Respondent has not established rights or legitimate interests in the disputed domain names. It has not used the names in connection with the bona fide offering of goods or services, it has not been commonly known by the domain names, and it is not making legitimate noncommercial or fair use of the names. The Panel determines that Respondent has no rights or legitimate interests in the disputed domain names. Thus, the Complainant has established the second element necessary to prevail on its claim that Respondent has engaged in abusive domain name registration.

The Policy indicates that certain circumstances may, "in particular but without limitation", be evidence of bad faith (Policy, para. 4(b)). Among these circumstances are (1) that the domain name has been registered or acquired by a respondent "primarily for the purpose of selling, renting, or otherwise transferring the domain name registration to the complainant who is the owner of the trademark or service mark or to a competitor of that complainant, for valuable consideration in excess of [respondent’s] documented out-of-pocket costs directly related to the domain name" (id., para. 4(b)(i)); (2) that a respondent has registered the domain name "in order to prevent the owner of the trademark or service mark from reflecting the mark in a corresponding domain name, provided that [the respondent has] engaged in a pattern of such conduct" (id., para. 4(b)(ii)), and (3) that a respondent "by using the domain name, … [has] intentionally attempted to attract, for commercial gain, Internet users to [its] web site or other on-line location, by creating a likelihood of confusion with the complainant’s mark as to the source, sponsorship, affiliation, or endorsement of [respondent’s] web site or location of a product or service on [its] web site or location" (id., para. 4(b)(iv)).

In this case, Respondent offered to sell the disputed domain names to Complainant in response to a cease and desist demand from Complainant. Standing alone, an offer to sell domain names in response to a demand from another party does not constitute bad faith within the meaning of the Policy. There is nothing inherently wrongful in the offer or sale of domain names, without more, such as to justify a finding of bad faith under the Policy. However, the fact that domain name registrants may legitimately and in good faith sell domain names does not imply a right in such registrants to sell domain names that are identical or confusingly similar to trademarks or service marks of others without their consent.

The Respondent in this case has offered to sell to Complainant, at a substantial price, domain names corresponding to marks in which Complainant has rights. Respondent was demonstrably well aware of Complainant’s rights and interests in the "AOL" marks when it registered the disputed domain names. Respondent was aware of the commercial value of Complainant’s marks as the means to identify Complainant as the source of Internet access and other services. Under these circumstances, it is reasonable to infer that Respondent registered the disputed domain names with the primary intention of selling them to Complainant (or to a competitor) for valuable consideration in excess of its out-of-pocket expenses directly related to the names. This constitutes bad faith within the meaning of paragraph 4(b)(i) of the Policy.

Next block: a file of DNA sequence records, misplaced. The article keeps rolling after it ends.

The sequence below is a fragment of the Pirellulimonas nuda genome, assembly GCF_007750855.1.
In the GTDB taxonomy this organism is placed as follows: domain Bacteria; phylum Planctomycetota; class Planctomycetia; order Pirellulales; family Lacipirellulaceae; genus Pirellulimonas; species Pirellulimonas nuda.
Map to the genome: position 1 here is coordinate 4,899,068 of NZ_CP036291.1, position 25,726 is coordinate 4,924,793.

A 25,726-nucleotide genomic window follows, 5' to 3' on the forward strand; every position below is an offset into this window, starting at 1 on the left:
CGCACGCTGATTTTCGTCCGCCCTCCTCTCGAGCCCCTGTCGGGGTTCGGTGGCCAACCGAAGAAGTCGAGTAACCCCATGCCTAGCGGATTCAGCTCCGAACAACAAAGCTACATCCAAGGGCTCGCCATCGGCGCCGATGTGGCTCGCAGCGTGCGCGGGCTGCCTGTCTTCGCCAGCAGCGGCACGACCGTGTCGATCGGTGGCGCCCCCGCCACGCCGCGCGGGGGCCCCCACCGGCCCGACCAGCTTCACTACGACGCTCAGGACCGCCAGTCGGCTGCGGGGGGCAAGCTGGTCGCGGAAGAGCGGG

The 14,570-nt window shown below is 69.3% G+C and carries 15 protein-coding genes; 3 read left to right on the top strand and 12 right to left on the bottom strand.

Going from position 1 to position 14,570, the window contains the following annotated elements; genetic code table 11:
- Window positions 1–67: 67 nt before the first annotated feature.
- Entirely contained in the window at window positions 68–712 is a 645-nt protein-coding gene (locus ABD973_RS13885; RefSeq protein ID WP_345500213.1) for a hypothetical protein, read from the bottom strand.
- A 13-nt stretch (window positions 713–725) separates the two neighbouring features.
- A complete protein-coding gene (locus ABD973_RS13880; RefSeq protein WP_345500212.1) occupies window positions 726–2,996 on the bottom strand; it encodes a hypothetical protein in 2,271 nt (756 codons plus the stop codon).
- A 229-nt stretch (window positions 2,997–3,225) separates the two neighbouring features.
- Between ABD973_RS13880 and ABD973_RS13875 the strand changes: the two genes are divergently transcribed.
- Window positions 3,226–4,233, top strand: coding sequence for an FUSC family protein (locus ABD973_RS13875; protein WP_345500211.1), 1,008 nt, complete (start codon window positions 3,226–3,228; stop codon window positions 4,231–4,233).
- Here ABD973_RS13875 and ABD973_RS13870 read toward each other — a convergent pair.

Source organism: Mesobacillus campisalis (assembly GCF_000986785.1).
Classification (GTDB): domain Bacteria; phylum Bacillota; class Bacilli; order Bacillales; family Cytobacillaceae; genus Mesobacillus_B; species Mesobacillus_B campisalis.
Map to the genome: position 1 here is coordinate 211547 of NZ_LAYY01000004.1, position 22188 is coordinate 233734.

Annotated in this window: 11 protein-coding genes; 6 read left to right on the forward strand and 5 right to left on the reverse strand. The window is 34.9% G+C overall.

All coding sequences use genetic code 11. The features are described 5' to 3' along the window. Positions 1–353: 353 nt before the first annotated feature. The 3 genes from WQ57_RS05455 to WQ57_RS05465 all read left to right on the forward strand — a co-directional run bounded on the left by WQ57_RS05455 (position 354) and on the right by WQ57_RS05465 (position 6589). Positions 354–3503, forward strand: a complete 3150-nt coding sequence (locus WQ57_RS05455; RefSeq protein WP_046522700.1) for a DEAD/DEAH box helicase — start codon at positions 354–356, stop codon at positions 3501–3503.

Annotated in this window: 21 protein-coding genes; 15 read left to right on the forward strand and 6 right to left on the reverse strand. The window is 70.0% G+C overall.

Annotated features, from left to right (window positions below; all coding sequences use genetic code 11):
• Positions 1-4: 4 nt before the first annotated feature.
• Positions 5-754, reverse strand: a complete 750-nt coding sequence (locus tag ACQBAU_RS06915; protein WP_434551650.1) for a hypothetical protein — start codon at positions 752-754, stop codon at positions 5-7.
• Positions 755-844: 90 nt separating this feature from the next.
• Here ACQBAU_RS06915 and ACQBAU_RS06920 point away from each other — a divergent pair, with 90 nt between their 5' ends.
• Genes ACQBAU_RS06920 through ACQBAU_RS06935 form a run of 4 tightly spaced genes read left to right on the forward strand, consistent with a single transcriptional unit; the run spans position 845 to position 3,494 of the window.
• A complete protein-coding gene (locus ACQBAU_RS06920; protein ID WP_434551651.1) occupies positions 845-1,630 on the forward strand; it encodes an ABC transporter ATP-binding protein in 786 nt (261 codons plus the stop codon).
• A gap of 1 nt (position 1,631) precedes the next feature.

Also, by registering several domain names that are identical or confusingly similar to Complainant’s service marks, Respondent has prevented Complainant from reflecting its marks in corresponding domain names. The registration of several names corresponding to Complainant’s service marks is sufficient to constitute a pattern of such conduct, and thus to constitute bad faith within the meaning of paragraph 4(b)(ii) of the Policy.

Respondent is determined to have registered and used the disputed domain names in bad faith within the meaning of paragraph 4(b) of the Policy. Complainant has established the third and final element necessary for a finding that the Respondent has engaged in abusive domain name registration.

The Panel will therefore request the registrar to transfer the domain names "aolfrance.com", "aolgermany.com", "aolireland.com" and "aolspain.com" to the Complainant.

 

7. Decision

Based on its finding that the Respondent, Dolphin@Heart, has engaged in abusive registration of the domain names "aolfrance.com", "aolgermany.com", "aolireland.com" and "aolspain.com" within the meaning of paragraph 4(a) of the Policy, the Panel orders that the domain names "aolfrance.com", "aolgermany.com", "aolireland.com" and "aolspain.com" be transferred to the Complainant, America Online, Inc.

 


 

Frederick M. Abbott
Sole Panelist

Dated: August 24, 2000


 

Footnotes:

1. See, e.g., WIPO, The Management of Internet Names and Addresses: Intellectual Property Issues, Report of the WIPO Internet Domain Name Process, http://wipo2.wipo.int, Apr. 30, 1999, WIPO Pub. No. 439 (E), at para. 7 and Annexes VIII & IX, for description of ccTLD domain name registration systems.

2. See Educational Testing Service v. TOEFL, Case No. D2000-0044, decided March 16, 2000.

3. 15 USCS § 1057(b). See, e.g., Avery Dennison v. Sumpton (9th Cir. 1999), 189 F.3d 868.

4. Id.

5. This is consistent with the determination in Wal-Mart v. Walmarket Canada, D2000-0150, dated May 2, 2000, at sec. 6, that "walmartcanada.com" is confusingly similar to "Wal-Mart".

 

Источник информации: http://www.internet-law.ru/intlaw/udrp/2000/d2000-0713.html